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Russia could win

By Dave Elliott

Renewable energy could supply Russia and Central Asian countries with all the electricity they need by 2030, and cut costs significantly, according to a new study from Lappeenranta University of Technology (LUT) in Finland. It says that renewable energy is the cheapest option for the region and could make Russia very energy competitive in the future. A 100% renewable energy system for Russia and Central Asia would, it claims, be roughly 50% lower in cost than a system based on the latest European nuclear technology or carbon capture and storage.

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After Hinkley

By Dave Elliott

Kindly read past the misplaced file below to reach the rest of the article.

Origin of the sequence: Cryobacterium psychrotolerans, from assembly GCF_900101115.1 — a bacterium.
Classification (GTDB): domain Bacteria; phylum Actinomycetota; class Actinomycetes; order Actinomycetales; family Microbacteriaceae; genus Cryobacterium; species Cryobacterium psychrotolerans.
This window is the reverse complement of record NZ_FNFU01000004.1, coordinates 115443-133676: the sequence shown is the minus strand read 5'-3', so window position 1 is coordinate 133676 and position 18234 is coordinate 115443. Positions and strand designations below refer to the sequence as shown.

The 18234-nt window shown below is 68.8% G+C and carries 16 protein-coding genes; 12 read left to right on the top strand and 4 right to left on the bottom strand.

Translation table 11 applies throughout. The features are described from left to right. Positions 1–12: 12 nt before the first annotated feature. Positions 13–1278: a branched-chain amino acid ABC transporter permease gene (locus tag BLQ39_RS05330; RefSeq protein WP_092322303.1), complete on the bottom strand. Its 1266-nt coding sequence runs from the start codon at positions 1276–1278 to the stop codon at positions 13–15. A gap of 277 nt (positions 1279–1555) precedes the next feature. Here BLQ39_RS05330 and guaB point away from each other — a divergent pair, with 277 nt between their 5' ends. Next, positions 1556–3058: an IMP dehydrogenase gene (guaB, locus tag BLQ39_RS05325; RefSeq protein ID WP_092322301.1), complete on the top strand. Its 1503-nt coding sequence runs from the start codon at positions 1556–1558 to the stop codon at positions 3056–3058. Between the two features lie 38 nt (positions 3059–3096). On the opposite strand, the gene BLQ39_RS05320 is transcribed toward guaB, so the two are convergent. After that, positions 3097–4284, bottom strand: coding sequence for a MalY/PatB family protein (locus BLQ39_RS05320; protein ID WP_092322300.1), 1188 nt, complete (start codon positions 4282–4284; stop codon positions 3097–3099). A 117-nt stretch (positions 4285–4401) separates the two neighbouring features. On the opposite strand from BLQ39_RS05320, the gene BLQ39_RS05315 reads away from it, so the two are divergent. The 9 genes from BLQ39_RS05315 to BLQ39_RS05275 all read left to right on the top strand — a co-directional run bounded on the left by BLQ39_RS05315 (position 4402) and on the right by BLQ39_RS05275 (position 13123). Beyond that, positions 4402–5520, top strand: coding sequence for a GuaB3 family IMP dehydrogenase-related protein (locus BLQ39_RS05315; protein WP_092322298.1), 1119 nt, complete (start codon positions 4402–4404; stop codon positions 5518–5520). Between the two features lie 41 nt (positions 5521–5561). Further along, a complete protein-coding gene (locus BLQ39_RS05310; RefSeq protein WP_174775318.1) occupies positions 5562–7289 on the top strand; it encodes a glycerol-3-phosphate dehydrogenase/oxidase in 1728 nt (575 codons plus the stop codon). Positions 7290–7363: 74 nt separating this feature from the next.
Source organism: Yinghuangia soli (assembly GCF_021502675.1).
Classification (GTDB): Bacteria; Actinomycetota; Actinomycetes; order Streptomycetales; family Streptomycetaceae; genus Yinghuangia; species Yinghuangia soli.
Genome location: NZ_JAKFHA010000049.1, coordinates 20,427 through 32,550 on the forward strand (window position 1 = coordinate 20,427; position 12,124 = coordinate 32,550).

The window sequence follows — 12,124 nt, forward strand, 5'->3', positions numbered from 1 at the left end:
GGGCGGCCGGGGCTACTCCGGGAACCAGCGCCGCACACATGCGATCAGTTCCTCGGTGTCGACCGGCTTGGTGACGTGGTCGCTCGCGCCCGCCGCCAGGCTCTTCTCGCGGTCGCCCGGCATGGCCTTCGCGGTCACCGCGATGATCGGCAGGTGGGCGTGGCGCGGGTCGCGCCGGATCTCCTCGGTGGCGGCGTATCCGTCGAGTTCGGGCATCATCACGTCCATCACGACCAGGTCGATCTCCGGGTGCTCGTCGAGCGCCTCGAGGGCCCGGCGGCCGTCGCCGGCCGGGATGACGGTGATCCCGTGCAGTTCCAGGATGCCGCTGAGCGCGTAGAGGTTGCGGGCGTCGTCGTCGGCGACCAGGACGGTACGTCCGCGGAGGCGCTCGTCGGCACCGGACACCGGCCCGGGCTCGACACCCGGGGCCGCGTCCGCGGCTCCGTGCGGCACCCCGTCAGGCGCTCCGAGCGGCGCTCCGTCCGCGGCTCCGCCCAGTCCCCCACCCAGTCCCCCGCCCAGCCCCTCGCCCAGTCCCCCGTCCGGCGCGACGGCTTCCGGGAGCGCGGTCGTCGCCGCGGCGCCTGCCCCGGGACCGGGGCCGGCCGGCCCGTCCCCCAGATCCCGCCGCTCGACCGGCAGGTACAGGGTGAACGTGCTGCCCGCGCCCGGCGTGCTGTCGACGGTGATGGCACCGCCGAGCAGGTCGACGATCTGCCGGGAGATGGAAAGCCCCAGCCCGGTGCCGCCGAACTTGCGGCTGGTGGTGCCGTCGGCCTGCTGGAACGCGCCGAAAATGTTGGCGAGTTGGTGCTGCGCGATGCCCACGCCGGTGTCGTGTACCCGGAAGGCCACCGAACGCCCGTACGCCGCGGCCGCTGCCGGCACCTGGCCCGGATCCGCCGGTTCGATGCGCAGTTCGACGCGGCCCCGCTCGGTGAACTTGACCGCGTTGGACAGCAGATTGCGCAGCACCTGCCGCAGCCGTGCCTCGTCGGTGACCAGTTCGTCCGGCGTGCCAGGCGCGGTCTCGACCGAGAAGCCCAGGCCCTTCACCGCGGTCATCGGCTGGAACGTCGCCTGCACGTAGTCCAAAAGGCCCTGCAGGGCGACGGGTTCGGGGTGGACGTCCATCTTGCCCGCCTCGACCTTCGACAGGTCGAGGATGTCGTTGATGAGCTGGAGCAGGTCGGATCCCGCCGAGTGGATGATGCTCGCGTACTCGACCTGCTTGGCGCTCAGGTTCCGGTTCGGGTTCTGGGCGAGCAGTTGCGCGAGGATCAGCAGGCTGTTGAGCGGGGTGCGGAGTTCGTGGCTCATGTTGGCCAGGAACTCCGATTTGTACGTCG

Battles continue over the economic viability of the proposed £18bn Hinkley nuclear project, with EDF still saying it can go ahead, despite the resignation of two key senior executives, opposition from the French trade unions and even doubts now emerging from the French Government. Energy minister Ségolène Royal said: ‘This project must offer further proof that it is well-founded and offer a guarantee that the investment in this project will not dry up investments that must be made in renewable energies.’  It is interesting then that EDF’s recent R&D Paper ‘Technical and Economic Analysis of the European Electricity System with 60% RES’, by Alain Burtin and Vera Silva, looks at an EU future dominated by renewables, with nuclear only playing a moderate role, 90GW total.